What are you up to this weekend? My sister and niece are coming to visit! We’re planning to get chocolate croissants and hit up our favorite playgrounds. Hope you have a good weekend — stay safe — and here are some links from around the web…
The new movie Bros looks great. “Simply put, why has it taken so long for a movie like this to exist?” writes David Sims in The Atlantic.
LOVE the color of this sweater.
The internet’s favorite chocolate chip cookies.
Forget roommates, how about grandmates? More young adults are moving in with their grandparents. (NYTimes gift link)
Wow, a new generation of shepherds with their sheep. (The Atlantic)
My current favorite beauty product.
21 smart travel tips, including “don’t leave the fridge totally bare before you take off” and “it’s okay to do nothing.”
The secret society of cool moms. “I’ve encountered a lot of Cool Girls over the years, but there’s one who sticks in my memory like a shovel in mud.”
How do I have more fun as a mom? “Having fun as a parent for me is less about pursuing fun experiences (often backfires anyway since a kid will burn it all down at Disney World because they wish they’d gotten a different type of ice cream) but about dialing down the things that put me in a bad mood. Like packing lunches. When I’m in a good mood, any dumb bullshit is fun. It’s part of being a good hang.”
Plus, two reader comments:
Says Annie on what has surprised me about preteens: “My 10-year-old and I often go out for bagels on the weekends. We both bring our books and sit reading and eating in companionable silence. Sometimes he reach out and holds my hand. It’s…the greatest thing ever.”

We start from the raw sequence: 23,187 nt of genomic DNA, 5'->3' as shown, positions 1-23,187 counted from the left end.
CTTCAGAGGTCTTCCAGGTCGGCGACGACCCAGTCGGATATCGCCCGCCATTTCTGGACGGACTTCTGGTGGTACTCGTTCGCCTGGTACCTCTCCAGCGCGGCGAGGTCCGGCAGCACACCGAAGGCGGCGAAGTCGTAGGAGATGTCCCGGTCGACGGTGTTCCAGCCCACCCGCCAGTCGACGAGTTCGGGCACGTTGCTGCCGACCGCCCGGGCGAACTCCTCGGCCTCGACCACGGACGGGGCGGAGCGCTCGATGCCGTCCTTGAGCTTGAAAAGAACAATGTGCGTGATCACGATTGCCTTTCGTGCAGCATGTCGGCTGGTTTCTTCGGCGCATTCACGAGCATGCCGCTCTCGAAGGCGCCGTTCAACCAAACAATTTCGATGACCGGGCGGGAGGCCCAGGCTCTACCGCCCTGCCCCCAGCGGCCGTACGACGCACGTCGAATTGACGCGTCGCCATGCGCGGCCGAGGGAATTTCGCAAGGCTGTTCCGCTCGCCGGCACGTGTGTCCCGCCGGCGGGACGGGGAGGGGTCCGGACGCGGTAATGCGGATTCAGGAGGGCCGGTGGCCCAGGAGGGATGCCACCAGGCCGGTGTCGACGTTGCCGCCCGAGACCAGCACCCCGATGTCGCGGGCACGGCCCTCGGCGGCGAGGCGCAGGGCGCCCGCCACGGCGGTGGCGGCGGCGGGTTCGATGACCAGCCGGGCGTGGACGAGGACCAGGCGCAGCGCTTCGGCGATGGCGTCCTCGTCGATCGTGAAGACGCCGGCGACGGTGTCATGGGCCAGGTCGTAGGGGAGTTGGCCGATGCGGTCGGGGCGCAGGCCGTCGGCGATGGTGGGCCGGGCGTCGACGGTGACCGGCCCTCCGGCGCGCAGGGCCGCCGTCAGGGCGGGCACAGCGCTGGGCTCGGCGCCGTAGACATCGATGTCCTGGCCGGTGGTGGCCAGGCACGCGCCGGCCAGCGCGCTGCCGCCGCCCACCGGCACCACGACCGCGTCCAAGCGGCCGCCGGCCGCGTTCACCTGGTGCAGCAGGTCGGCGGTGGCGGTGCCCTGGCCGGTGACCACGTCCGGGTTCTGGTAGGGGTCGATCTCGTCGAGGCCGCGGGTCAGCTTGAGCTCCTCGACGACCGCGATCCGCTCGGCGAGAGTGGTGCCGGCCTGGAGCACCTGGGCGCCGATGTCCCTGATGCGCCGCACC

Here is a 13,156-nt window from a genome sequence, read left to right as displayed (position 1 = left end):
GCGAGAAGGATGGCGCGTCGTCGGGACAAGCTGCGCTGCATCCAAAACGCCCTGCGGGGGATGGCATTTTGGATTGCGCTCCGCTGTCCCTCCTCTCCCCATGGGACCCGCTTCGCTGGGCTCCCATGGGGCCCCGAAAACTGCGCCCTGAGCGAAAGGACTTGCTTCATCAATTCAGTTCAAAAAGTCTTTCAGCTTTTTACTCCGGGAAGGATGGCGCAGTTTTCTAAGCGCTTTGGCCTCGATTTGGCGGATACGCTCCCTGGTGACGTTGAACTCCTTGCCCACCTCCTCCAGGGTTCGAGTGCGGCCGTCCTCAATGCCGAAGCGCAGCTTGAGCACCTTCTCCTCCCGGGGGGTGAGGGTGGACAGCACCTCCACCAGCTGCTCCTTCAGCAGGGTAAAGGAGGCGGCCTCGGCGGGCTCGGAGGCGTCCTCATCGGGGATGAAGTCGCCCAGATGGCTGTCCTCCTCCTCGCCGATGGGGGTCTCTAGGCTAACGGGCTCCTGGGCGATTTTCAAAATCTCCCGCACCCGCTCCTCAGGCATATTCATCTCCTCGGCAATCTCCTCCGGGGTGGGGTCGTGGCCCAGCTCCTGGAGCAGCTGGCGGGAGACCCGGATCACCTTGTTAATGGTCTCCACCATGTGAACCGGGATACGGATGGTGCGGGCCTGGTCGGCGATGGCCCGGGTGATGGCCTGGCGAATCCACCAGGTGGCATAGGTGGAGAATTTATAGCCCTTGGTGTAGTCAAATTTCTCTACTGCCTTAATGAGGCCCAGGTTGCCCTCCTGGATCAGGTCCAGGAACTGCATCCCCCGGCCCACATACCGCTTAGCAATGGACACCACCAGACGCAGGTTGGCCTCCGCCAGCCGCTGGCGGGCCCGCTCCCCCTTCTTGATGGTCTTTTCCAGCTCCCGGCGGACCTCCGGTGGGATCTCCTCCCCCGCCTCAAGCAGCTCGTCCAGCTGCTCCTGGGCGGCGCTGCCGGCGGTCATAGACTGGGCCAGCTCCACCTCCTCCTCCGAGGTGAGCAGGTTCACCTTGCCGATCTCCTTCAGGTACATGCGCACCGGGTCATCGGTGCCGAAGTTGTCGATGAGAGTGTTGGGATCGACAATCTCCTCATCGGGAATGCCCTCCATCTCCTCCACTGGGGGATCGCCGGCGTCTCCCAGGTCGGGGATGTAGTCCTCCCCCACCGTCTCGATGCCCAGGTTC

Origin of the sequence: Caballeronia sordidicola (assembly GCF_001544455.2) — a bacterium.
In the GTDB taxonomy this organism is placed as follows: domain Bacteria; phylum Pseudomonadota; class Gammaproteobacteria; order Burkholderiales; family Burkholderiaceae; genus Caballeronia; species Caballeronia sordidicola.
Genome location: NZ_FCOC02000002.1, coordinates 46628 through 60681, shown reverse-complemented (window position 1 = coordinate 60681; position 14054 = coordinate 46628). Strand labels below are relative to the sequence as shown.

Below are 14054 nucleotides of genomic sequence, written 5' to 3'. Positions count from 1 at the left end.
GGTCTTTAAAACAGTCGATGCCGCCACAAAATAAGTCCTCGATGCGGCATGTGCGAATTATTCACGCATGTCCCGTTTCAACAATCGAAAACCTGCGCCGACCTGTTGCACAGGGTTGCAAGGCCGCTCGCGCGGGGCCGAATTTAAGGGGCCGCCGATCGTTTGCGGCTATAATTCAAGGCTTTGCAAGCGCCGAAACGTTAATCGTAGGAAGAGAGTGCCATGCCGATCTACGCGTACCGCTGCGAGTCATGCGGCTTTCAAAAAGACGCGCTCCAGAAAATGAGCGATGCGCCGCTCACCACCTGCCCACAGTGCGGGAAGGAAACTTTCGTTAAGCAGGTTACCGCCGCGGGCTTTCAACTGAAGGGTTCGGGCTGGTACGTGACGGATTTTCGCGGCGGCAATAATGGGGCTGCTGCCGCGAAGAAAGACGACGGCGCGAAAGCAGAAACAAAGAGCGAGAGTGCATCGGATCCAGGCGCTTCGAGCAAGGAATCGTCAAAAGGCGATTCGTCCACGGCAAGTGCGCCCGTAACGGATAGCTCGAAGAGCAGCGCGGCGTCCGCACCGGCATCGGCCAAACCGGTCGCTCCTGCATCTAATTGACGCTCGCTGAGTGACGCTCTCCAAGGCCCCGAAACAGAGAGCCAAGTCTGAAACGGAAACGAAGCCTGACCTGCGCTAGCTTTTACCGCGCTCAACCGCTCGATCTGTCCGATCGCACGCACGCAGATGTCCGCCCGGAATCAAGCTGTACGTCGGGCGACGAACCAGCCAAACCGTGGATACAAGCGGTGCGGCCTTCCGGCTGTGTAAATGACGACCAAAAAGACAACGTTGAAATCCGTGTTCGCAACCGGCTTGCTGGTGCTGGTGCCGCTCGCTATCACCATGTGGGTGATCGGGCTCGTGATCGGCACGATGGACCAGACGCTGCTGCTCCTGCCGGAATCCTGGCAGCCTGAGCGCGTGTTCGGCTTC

Says Kat on 10 readers share their happy moments: “I purchased my dad Storyworth as a gift and oh man, the old man is bringing it. I asked who he dated before getting married, and he proceeded to tell the story of his ‘sexual awakening.’ I first read it on the bus, where I’m pretty sure my jaw was hanging open in shock and probably horror, but when I got home, I reread it — the nervous school dances with girls, the missed connections and first kisses, the story of being at college in the 1960s when a girl, casually, opened her bed to him — and, well, I laughed and smiled and felt so good. First, that we’re all human and these awkward stories make us and also delight us as we get older. And second, hell yeah, dad! These stories could have been lost and forgotten as he gets older, and no one thinks to ask, ‘hey, dad, so tell me about some hot dates you went on.’ So, I’m happy to see a fuller, more complex version of this person I love even if it’s hilariously awkward that he would share these stories with his daughter and family!”
(Photo of the Isle of Skye in Scotland by Ruth Black/Stocksy.)